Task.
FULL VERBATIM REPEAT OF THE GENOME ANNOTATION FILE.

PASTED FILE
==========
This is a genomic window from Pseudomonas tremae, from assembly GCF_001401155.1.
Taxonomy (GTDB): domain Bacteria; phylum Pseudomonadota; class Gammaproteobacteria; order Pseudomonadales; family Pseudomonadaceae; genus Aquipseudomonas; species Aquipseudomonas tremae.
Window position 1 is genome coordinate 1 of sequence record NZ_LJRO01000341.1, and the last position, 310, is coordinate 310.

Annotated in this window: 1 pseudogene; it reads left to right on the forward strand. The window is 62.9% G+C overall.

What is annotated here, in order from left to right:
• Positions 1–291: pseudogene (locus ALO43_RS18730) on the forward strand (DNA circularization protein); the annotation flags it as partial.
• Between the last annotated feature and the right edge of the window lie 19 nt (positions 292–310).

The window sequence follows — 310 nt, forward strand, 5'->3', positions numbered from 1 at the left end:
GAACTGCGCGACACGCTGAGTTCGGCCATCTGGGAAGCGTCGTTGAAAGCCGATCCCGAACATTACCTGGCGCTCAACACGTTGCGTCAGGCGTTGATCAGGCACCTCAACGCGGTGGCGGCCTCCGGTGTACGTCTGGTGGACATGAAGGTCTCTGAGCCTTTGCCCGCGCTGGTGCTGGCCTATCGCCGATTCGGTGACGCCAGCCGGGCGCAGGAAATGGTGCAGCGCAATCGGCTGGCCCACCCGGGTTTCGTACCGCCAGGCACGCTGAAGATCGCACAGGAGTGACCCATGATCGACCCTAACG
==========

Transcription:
This is a genomic window from Pseudomonas tremae, from assembly GCF_001401155.1.
Taxonomy (GTDB): domain Bacteria; phylum Pseudomonadota; class Gammaproteobacteria; order Pseudomonadales; family Pseudomonadaceae; genus Aquipseudomonas; species Aquipseudomonas tremae.
Window position 1 is genome coordinate 1 of sequence record NZ_LJRO01000341.1, and the last position, 310, is coordinate 310.

Annotated in this window: 1 pseudogene; it reads left to right on the forward strand. The window is 62.9% G+C overall.

What is annotated here, in order from left to right:
• Positions 1–291: pseudogene (locus ALO43_RS18730) on the forward strand (DNA circularization protein); the annotation flags it as partial.
• Between the last annotated feature and the right edge of the window lie 19 nt (positions 292–310).

The window sequence follows — 310 nt, forward strand, 5'->3', positions numbered from 1 at the left end:
GAACTGCGCGACACGCTGAGTTCGGCCATCTGGGAAGCGTCGTTGAAAGCCGATCCCGAACATTACCTGGCGCTCAACACGTTGCGTCAGGCGTTGATCAGGCACCTCAACGCGGTGGCGGCCTCCGGTGTACGTCTGGTGGACATGAAGGTCTCTGAGCCTTTGCCCGCGCTGGTGCTGGCCTATCGCCGATTCGGTGACGCCAGCCGGGCGCAGGAAATGGTGCAGCGCAATCGGCTGGCCCACCCGGGTTTCGTACCGCCAGGCACGCTGAAGATCGCACAGGAGTGACCCATGATCGACCCTAACG